And I realized you can’t teach kids to be funny. As any writer or actor knows, the comedy of any given scene is dependent on at least two things, the rhythm of the comedy line (which includes wording, phrasing, situation, set-up, and character development) and execution. You can have a very funny play destroyed by a bad director or an inexperienced actor (think of a high school production you may have seen), and you can have a very funny actor bogged down by weak material (think Elaine Stritch in the movie Monster-in-Law or a very hard-working Chestor Gregory II in Tarzan on Broadway).

To remedy this, I tried showing them classic comedy bits and analyzing them. Yeah, it didn’t work so well (Who ever heard of anyone not laughing at a classic I Love Lucy scene? I did, when I showed them to my high school students that year.).

The ability to analyze is the key to anything challenging you may want to undertake. Kids who become billionaires from creating computers started out by taking them apart, reassembling them, trying to create something new. Those well-paid mechanics who forgot to put the oil cap back on my car learned to fix things by tinkering around with engines at a young age. I learned about writing and storytelling by experiencing it at a young age AND analyzing it. Just as a mechanic learns his way around an engine by getting in there and taking it apart, a writer learns by getting into stories and taking them apart to see how they work and why (or why not). It’s the same set of skills as a mechanic; it’s just less provable on a resume.

I’ve said this before, but I feel sorry for kids today who focus on the newer, not-so-funny sitcoms like Yes, Dear; According to Jim; The George Lopez Show; or That 70s Show. There’s a wealth of styles of comedy they are missing out on entirely because they don’t get the older stuff. I didn’t have seventy-five channels to choose from, so when Green Acres was on, it was either that or Taxi or The Munsters. How will the comedy writers of tomorrow learn what they need to know if they’re only learning from today?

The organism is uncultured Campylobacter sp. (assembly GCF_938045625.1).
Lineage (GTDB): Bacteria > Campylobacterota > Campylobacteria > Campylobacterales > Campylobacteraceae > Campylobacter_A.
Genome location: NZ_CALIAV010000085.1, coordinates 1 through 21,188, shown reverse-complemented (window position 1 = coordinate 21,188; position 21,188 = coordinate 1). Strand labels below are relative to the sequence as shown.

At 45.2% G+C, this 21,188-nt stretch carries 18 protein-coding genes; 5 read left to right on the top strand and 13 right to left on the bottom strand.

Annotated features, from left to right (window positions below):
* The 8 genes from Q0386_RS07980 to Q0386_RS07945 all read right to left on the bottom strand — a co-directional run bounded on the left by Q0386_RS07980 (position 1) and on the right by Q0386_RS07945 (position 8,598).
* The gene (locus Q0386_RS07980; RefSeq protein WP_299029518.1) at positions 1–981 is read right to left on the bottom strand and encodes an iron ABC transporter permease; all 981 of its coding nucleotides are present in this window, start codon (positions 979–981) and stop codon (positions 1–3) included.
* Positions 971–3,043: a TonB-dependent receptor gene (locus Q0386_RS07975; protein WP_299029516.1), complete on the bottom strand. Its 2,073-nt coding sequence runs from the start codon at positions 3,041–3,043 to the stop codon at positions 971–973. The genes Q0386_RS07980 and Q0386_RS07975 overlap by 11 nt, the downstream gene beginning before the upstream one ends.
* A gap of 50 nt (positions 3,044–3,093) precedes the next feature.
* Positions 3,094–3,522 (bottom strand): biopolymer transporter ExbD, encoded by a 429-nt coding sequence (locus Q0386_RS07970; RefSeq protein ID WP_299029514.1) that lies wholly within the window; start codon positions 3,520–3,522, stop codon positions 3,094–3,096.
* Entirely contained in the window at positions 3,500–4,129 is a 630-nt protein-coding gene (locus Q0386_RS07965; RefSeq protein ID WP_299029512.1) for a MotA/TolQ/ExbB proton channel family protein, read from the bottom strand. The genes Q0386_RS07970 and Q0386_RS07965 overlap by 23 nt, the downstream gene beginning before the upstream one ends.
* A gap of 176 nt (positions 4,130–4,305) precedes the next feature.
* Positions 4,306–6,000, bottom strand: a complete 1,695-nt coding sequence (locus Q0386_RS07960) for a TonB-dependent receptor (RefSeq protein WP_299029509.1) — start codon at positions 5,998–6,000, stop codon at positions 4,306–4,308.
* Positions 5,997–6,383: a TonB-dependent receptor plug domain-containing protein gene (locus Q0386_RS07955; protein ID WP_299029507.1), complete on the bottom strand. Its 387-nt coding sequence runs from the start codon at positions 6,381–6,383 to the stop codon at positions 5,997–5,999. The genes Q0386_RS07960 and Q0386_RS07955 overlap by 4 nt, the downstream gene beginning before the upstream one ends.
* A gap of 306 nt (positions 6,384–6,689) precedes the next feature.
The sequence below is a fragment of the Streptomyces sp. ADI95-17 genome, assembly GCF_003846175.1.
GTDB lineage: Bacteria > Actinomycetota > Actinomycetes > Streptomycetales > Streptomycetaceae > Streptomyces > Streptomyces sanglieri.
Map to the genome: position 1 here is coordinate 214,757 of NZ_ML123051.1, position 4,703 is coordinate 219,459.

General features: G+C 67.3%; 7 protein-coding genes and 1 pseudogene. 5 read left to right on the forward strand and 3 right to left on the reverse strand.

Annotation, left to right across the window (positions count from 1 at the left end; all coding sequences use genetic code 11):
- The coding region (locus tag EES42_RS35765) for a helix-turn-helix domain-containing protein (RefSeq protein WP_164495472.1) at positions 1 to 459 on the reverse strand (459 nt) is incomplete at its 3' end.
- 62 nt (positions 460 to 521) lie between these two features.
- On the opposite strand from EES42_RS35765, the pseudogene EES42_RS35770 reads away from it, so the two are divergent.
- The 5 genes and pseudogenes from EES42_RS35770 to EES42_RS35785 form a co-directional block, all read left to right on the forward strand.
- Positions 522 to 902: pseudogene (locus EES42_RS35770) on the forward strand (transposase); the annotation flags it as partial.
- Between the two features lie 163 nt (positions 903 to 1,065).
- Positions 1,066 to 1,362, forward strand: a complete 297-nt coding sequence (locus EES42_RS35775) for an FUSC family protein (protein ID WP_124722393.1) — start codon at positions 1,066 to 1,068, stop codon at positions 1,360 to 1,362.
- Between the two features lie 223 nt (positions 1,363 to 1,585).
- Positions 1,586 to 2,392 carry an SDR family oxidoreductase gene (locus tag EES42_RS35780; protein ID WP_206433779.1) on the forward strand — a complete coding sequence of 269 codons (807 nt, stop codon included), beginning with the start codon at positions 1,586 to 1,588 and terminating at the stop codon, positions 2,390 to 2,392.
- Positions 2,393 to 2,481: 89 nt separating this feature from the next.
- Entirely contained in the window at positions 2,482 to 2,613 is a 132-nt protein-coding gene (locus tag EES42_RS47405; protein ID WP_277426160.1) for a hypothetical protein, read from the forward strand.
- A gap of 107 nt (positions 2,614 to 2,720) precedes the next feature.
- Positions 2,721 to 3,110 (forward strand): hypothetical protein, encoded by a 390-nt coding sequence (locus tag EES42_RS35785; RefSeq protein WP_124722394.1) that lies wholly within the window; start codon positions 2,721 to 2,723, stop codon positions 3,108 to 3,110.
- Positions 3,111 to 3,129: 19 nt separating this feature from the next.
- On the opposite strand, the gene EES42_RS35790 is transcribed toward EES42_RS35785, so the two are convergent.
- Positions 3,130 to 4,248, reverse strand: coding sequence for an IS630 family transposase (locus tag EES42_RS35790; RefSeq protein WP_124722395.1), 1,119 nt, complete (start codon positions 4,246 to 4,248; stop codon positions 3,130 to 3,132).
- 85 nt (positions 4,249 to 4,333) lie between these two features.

If you’re a writer and aspire to write for Broadway, then run out and buy Broadway: The American Musical, and when you’re done with that, you could probably gain something by checking out Make ‘Em Laugh as well. After all, the ability to analyze is a key step in writing.

the Broadway Mouth
January 20, 2009

Sunday, January 18, 2009

The Effects of Gamma Playwriting Rays on Man-in-the-Moon Fiction Marigolds

The longer you teach English, the worse your grammar gets. You get so used to kids writing suceed instead of succeed, using random commas, or using colons incorrectly, you forget the way it's supposed to go. Just as reading helps improve kids' spelling and punctuation, reading kids' spelling and punctuation helps un-educate educators.

Apparently the same thing happens when you write plays.

I've been writing so much drama in one form or another for the past nine years, I've almost lost all eloquence in my fiction writing. Even before my playwriting journey began, I could never aspire to the prose heights of my favorite writers--Mary Stewart with her lyric use of words, Jane Austen with her fancy British tone, or Amy Tan with her Amy Tan-ish style--but two music-less musical libretti, four sitcom episodes, five or six other minor plays, two television drama episodes, a half-completed movie script adapted from a beloved novel, and countless skits later, I've lost the little I had.